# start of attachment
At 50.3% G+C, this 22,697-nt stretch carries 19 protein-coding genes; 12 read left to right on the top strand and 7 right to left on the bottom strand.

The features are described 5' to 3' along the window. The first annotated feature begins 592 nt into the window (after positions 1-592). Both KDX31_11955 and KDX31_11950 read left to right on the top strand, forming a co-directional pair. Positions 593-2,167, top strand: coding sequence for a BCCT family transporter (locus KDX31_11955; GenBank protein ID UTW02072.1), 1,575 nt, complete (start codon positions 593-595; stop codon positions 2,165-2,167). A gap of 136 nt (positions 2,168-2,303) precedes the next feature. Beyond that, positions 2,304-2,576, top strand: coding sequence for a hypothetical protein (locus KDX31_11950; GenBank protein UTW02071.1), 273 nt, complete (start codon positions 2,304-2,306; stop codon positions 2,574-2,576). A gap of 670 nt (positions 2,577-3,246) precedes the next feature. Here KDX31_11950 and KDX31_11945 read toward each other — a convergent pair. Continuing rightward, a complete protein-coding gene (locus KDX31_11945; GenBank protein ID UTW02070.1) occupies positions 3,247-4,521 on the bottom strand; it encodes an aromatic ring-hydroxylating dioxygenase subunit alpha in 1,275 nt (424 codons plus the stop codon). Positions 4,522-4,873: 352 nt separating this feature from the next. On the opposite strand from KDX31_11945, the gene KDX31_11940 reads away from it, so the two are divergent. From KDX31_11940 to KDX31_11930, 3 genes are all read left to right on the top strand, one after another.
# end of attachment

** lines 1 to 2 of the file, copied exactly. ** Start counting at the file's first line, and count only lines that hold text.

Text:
At 50.3% G+C, this 22,697-nt stretch carries 19 protein-coding genes; 12 read left to right on the top strand and 7 right to left on the bottom strand.

The features are described 5' to 3' along the window. The first annotated feature begins 592 nt into the window (after positions 1-592). Both KDX31_11955 and KDX31_11950 read left to right on the top strand, forming a co-directional pair. Positions 593-2,167, top strand: coding sequence for a BCCT family transporter (locus KDX31_11955; GenBank protein ID UTW02072.1), 1,575 nt, complete (start codon positions 593-595; stop codon positions 2,165-2,167). A gap of 136 nt (positions 2,168-2,303) precedes the next feature. Beyond that, positions 2,304-2,576, top strand: coding sequence for a hypothetical protein (locus KDX31_11950; GenBank protein UTW02071.1), 273 nt, complete (start codon positions 2,304-2,306; stop codon positions 2,574-2,576). A gap of 670 nt (positions 2,577-3,246) precedes the next feature. Here KDX31_11950 and KDX31_11945 read toward each other — a convergent pair. Continuing rightward, a complete protein-coding gene (locus KDX31_11945; GenBank protein ID UTW02070.1) occupies positions 3,247-4,521 on the bottom strand; it encodes an aromatic ring-hydroxylating dioxygenase subunit alpha in 1,275 nt (424 codons plus the stop codon). Positions 4,522-4,873: 352 nt separating this feature from the next. On the opposite strand from KDX31_11945, the gene KDX31_11940 reads away from it, so the two are divergent. From KDX31_11940 to KDX31_11930, 3 genes are all read left to right on the top strand, one after another.